When a fish is considered as having a high bioload, it means that it produces a lot of wastes; and if there are not enough beneficial bacteria to complete the whole Nitrogen Cycle, the tank will turn toxic very quickly. This is even worse with smaller tanks where the toxic concentration builds up much faster.

The goldfish is considered to be one of those aquarium fishes that have very high bioload. Yeap, they do eat, pee and poo a lot!

So based on these 2 factors alone, they are reasons enough that goldfish do require more space.

The recommended stocking for goldfish is at least 20 gallons for the first goldfish and at least 10 gallons each for subsequent goldfish.

This being said, remember that streamlined body type grows bigger than the egg-shaped ones? Well, they will be happier with much larger space… and a pond seems to be a better environment for them.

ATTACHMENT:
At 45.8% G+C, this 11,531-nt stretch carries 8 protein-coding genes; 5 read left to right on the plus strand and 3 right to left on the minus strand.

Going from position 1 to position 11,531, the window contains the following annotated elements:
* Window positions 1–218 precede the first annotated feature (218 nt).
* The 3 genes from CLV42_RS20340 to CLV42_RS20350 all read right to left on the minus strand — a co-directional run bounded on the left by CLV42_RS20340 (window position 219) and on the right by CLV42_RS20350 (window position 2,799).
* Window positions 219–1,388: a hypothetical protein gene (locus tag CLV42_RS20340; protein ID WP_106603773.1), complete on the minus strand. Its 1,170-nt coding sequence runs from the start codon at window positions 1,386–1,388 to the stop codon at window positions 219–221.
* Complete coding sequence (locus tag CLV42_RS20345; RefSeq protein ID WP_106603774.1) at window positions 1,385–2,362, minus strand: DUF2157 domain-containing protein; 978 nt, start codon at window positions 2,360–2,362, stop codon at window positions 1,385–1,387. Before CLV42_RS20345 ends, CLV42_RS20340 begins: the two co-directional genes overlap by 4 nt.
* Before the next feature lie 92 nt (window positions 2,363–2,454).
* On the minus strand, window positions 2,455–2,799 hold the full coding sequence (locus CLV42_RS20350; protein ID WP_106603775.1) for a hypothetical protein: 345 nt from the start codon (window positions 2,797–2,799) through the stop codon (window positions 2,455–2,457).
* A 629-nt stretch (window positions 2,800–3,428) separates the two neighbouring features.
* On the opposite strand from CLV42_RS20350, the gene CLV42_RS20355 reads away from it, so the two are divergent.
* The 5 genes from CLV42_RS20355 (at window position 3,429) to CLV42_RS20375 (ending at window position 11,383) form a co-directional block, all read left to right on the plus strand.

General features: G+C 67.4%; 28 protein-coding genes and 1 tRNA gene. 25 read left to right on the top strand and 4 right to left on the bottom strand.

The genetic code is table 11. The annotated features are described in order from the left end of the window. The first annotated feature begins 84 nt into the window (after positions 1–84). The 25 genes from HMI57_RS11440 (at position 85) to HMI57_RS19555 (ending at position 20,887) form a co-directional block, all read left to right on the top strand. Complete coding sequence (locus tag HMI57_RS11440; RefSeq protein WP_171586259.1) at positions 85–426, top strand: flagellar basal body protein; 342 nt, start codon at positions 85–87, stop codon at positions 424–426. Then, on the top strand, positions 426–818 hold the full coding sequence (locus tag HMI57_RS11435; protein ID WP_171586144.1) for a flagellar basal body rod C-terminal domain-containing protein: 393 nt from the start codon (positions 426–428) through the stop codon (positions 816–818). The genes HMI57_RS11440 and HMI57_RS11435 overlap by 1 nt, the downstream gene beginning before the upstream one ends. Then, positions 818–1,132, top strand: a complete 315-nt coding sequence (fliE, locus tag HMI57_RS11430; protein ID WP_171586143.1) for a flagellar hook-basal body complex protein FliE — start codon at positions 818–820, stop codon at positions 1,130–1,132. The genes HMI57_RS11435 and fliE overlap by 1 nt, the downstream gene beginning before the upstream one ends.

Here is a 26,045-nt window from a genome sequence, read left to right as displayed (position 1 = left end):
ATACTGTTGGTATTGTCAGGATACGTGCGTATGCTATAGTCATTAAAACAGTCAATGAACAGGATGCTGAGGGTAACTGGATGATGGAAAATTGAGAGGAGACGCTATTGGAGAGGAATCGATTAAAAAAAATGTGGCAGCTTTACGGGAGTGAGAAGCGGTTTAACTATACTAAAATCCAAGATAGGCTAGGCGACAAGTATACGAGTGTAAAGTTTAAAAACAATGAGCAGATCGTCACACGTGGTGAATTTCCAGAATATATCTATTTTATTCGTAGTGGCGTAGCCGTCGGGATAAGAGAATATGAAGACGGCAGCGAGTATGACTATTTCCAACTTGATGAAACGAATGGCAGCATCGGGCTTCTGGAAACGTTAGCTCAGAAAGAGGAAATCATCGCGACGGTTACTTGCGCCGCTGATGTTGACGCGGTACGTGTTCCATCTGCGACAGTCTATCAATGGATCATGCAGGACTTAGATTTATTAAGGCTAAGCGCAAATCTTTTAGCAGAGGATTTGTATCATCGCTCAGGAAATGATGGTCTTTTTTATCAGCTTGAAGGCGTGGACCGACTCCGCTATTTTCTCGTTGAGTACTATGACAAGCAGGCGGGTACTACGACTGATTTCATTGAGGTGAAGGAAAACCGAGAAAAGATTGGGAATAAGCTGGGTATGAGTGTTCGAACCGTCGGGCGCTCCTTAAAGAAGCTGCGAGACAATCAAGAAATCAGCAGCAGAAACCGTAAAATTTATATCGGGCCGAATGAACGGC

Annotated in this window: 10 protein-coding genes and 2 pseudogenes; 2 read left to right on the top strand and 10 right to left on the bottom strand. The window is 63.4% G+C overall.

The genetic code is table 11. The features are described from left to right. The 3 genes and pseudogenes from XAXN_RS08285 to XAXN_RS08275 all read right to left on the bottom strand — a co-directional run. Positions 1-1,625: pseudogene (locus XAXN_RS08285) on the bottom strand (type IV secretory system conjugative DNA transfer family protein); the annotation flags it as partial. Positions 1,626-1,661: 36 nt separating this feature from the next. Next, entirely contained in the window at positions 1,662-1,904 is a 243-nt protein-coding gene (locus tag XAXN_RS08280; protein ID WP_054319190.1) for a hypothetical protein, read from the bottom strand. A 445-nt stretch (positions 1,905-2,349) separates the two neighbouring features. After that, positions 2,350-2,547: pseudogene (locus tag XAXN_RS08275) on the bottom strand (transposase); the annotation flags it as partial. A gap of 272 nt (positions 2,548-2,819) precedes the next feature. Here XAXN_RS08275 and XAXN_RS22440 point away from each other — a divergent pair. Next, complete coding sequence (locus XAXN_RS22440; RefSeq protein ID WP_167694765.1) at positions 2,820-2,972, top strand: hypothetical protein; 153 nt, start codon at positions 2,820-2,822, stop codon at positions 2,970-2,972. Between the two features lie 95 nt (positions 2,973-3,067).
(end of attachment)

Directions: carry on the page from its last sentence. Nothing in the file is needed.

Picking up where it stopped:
So how many goldfish in a tank?

Well now that you know the recommended tank stocking which is at least 20 gallons for the first goldfish and 10 gallons each for subsequent ones, it should be easy to gauge how many goldfish you can have in your tank.

Example: If you have 50 gallons of water in the tank, you can keep up to 4 goldfish there.

Tetra Aquarium Kit
This 29 gallons tank here is good for 2 goldfish. Click to purchase.

This also means that you should have at least a 20 gallons tank when keeping a goldfish. A fish bowl is definitely not cool!

Note: Besides having enough space for your goldfish, you have to make sure that your tank is cycled and has a good filter.


If the fish shop can keep so many in one tank, why can’t we?

Well, you have to understand that the fish shop is only keeping their goldfish stock for a short while as they are meant to be sold away.